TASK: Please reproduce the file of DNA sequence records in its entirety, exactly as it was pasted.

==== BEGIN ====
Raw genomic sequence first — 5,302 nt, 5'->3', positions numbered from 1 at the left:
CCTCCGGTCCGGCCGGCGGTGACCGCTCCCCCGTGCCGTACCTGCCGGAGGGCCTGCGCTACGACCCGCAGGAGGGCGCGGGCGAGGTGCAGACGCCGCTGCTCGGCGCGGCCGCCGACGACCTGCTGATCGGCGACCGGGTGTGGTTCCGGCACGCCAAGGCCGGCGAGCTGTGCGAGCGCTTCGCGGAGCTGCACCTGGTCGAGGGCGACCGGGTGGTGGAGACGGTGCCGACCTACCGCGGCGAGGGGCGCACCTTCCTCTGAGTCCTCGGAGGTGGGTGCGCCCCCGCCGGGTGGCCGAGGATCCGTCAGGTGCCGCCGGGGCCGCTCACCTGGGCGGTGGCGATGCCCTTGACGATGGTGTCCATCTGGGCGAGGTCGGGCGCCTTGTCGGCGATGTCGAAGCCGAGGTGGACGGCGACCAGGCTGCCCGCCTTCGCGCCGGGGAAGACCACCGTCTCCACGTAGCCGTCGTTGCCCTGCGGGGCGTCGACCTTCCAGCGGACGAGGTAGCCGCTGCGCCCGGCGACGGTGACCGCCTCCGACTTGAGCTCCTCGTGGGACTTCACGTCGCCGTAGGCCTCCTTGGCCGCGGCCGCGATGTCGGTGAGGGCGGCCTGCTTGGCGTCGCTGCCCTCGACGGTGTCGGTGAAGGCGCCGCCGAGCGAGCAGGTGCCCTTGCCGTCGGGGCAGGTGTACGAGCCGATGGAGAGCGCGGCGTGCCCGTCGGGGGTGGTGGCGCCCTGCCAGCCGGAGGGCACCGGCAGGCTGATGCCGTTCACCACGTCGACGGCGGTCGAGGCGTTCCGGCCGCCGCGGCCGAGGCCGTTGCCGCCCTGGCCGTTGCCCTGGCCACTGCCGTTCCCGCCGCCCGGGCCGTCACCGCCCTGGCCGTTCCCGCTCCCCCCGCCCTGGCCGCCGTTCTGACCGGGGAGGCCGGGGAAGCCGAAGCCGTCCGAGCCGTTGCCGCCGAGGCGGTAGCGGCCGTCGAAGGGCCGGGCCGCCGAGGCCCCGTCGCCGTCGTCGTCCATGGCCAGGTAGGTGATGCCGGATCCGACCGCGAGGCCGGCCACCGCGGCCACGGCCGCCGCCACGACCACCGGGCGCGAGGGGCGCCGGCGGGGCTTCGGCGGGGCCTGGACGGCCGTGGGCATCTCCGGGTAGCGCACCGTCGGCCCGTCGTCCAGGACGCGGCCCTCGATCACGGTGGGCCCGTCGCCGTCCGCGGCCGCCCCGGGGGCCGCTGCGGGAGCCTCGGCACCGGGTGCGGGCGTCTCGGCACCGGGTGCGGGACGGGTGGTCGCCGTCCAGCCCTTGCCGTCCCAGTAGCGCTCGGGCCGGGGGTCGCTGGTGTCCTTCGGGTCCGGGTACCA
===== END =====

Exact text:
Raw genomic sequence first — 5,302 nt, 5'->3', positions numbered from 1 at the left:
CCTCCGGTCCGGCCGGCGGTGACCGCTCCCCCGTGCCGTACCTGCCGGAGGGCCTGCGCTACGACCCGCAGGAGGGCGCGGGCGAGGTGCAGACGCCGCTGCTCGGCGCGGCCGCCGACGACCTGCTGATCGGCGACCGGGTGTGGTTCCGGCACGCCAAGGCCGGCGAGCTGTGCGAGCGCTTCGCGGAGCTGCACCTGGTCGAGGGCGACCGGGTGGTGGAGACGGTGCCGACCTACCGCGGCGAGGGGCGCACCTTCCTCTGAGTCCTCGGAGGTGGGTGCGCCCCCGCCGGGTGGCCGAGGATCCGTCAGGTGCCGCCGGGGCCGCTCACCTGGGCGGTGGCGATGCCCTTGACGATGGTGTCCATCTGGGCGAGGTCGGGCGCCTTGTCGGCGATGTCGAAGCCGAGGTGGACGGCGACCAGGCTGCCCGCCTTCGCGCCGGGGAAGACCACCGTCTCCACGTAGCCGTCGTTGCCCTGCGGGGCGTCGACCTTCCAGCGGACGAGGTAGCCGCTGCGCCCGGCGACGGTGACCGCCTCCGACTTGAGCTCCTCGTGGGACTTCACGTCGCCGTAGGCCTCCTTGGCCGCGGCCGCGATGTCGGTGAGGGCGGCCTGCTTGGCGTCGCTGCCCTCGACGGTGTCGGTGAAGGCGCCGCCGAGCGAGCAGGTGCCCTTGCCGTCGGGGCAGGTGTACGAGCCGATGGAGAGCGCGGCGTGCCCGTCGGGGGTGGTGGCGCCCTGCCAGCCGGAGGGCACCGGCAGGCTGATGCCGTTCACCACGTCGACGGCGGTCGAGGCGTTCCGGCCGCCGCGGCCGAGGCCGTTGCCGCCCTGGCCGTTGCCCTGGCCACTGCCGTTCCCGCCGCCCGGGCCGTCACCGCCCTGGCCGTTCCCGCTCCCCCCGCCCTGGCCGCCGTTCTGACCGGGGAGGCCGGGGAAGCCGAAGCCGTCCGAGCCGTTGCCGCCGAGGCGGTAGCGGCCGTCGAAGGGCCGGGCCGCCGAGGCCCCGTCGCCGTCGTCGTCCATGGCCAGGTAGGTGATGCCGGATCCGACCGCGAGGCCGGCCACCGCGGCCACGGCCGCCGCCACGACCACCGGGCGCGAGGGGCGCCGGCGGGGCTTCGGCGGGGCCTGGACGGCCGTGGGCATCTCCGGGTAGCGCACCGTCGGCCCGTCGTCCAGGACGCGGCCCTCGATCACGGTGGGCCCGTCGCCGTCCGCGGCCGCCCCGGGGGCCGCTGCGGGAGCCTCGGCACCGGGTGCGGGCGTCTCGGCACCGGGTGCGGGACGGGTGGTCGCCGTCCAGCCCTTGCCGTCCCAGTAGCGCTCGGGCCGGGGGTCGCTGGTGTCCTTCGGGTCCGGGTACCA